Workplace Belonging: Continuing the Journey

By: Louis Chesney
Employees having a group discussion

In response to the positive feedback from readers of our last article, Workplace Belonging: A Journey Rather Than a Destination, we added ten more pairs of questions for reflection and action. Answering these questions will further empower your employees to create a greater sense of belonging in their work teams.

Review each pair of Reflection and Action questions / statements. Take a blank sheet of paper or open a new document on your computer and write down your answers to the Reflection and Action questions / statements below.



When have I been angry or upset with a friend or colleague for challenging or discounting what I said?

Describe how you could have handled your emotions more healthily and productively. Could you accept that that person’s reality may look different than yours?

Describe who you are at work and how you like to work.

Write down three practical ways an employer can support or accommodate this person.

Think of a time when you disagreed with a friend or colleague without having a rationale behind it. Where do you think it came from?

Describe how you interpret the situation, considering the facts and evidence. Would you still disagree with your friend or colleague?

Think of someone powerful and influential in your life. Do you believe some of that power and influence came with their given status in society?

Write down three ways you can exert more power and influence in an area of your life where you feel it is most needed.

Do you remember when someone assigned you a stereotypical task of your social identity group (e.g., your gender, race, or generation) because they assumed that you could do it?

List three skills or personal qualities you have that others may not see.

Was there a time you were afraid of expressing yourself for fear of being punished for breaking social etiquette?

Describe who you would be and what it would be like to be around you if you let go of that fear.

Think about a time when someone made a teasing remark to you. How did you respond?

Reflect on what you could have done differently to achieve a better outcome.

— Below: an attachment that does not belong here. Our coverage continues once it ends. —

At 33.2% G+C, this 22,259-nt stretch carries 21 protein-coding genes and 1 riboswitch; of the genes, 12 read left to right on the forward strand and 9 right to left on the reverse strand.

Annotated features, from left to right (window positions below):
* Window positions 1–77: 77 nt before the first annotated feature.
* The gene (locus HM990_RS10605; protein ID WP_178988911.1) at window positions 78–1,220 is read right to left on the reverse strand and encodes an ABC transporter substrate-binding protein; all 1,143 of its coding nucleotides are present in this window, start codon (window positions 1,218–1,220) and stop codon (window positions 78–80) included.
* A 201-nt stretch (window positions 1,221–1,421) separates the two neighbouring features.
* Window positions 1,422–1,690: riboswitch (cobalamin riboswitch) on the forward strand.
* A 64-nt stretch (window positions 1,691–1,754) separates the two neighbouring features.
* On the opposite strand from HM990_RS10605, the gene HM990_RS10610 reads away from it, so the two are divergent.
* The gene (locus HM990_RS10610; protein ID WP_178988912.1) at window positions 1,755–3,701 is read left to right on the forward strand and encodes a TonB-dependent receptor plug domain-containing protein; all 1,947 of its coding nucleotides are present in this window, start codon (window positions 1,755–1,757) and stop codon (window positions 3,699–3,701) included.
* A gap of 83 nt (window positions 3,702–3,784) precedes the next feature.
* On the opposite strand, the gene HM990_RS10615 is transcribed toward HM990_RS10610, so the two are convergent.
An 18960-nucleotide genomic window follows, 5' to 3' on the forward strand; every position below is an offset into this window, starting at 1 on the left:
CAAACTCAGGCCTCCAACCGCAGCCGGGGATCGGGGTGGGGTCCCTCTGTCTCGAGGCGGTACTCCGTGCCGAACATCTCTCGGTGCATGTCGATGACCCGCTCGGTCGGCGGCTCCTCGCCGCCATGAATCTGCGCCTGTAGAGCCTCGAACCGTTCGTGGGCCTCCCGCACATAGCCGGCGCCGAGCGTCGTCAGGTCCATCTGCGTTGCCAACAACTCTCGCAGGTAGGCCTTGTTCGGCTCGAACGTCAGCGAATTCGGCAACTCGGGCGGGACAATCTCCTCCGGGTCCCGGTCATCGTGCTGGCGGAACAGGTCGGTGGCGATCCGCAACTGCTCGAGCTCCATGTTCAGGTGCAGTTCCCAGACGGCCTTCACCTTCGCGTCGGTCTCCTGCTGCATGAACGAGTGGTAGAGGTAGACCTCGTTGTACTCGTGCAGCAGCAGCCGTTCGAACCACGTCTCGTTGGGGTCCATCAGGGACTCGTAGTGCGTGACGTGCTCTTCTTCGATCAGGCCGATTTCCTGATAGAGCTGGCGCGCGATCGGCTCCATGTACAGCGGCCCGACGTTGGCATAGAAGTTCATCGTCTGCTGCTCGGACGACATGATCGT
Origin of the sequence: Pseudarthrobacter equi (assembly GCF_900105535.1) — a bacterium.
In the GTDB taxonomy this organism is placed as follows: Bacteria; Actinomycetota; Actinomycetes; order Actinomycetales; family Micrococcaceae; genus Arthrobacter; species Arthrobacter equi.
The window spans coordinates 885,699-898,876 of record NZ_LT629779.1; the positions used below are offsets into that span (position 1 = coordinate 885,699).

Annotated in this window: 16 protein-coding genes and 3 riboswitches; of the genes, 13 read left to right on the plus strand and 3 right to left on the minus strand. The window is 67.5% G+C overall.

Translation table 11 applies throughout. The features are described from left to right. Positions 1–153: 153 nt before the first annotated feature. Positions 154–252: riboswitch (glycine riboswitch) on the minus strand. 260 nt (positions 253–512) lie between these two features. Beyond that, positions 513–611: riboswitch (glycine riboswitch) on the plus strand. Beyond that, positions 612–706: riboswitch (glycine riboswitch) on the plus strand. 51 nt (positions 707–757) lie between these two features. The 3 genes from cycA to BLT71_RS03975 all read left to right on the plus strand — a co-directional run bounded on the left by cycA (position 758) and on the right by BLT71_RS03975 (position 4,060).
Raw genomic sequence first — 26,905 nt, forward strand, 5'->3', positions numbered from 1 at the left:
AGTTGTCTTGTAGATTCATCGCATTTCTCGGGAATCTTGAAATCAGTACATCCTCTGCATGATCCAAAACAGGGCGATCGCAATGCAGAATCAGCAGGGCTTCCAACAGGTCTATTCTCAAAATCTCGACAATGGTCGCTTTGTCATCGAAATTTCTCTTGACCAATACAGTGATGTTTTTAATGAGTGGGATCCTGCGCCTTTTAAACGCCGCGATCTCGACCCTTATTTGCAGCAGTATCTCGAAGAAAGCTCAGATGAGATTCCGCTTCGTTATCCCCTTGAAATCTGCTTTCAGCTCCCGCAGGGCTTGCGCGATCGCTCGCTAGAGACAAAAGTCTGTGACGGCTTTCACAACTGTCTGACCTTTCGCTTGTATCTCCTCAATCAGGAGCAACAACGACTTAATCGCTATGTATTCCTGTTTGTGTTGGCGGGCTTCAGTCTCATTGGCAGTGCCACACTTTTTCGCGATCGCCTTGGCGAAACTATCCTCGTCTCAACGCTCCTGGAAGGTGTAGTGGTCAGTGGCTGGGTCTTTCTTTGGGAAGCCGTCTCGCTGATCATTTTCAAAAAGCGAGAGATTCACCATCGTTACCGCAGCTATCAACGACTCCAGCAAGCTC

Have you ever been on the receiving end of an insult disguised as a compliment? If so, describe the incident.

Write down what you would say to the person today to help them understand the impact of their words on you.

Think of a time when the fear of failure or making a mistake limited you. Where do you think the fear came from?

What would you say to yourself if you were more attuned to yourself and your individual needs?

Do you find yourself trying to act a particular way to please others? If so, write down what arises from this reflection.

If you were more in touch with yourself, imagine and write down what direction it would take you.

You can either keep your answers private or share them with your team members while acting with empathy and compassion so that others can express their feelings safely. Keep in mind no one “gets it right” all the time.

After completing this activity, employees will gain greater sense of belonging and at the same time become more compassionate and better equipped to overcome discomfort in new situations.

As mentioned in our last article, when employees feel pressured to lose their uniqueness to conform to dominant societal norms, it impacts their sense of belonging. It also hinders their ability to respond to change and disruption because “code-switching” leaves them less mental space to demonstrate their skills and talents. Moreover, if culture fit is the main criterion to get hired or promoted, the workplace will not benefit from the input of diverse individuals who can provide culture add-on.

To learn more about the new RethinkCare platform, request a demo.

About the Author

Headshot of Louis Chesney from RethinkCare

Program Manager at RethinkCare

Louis Chesney is the Program Manager of Neurodiversity for RethinkCare, overseeing the day-to-day operations and expansion of RethinkCare’s neurodiversity course content and consultation approach. Before joining RethinkCare, Louis championed and led a hiring program for autistic adults at a global technology company. He continually aims to make a positive impact on those who are underserved. As an individual who experienced selective mutism first-hand, Louis inspires and actively contributes to the current work. He co-authored “ECHO: A Vocal Language Program for Easing Anxiety in Conversation,” a Plural Publishing book designed to help older children and teens needing social communication support.

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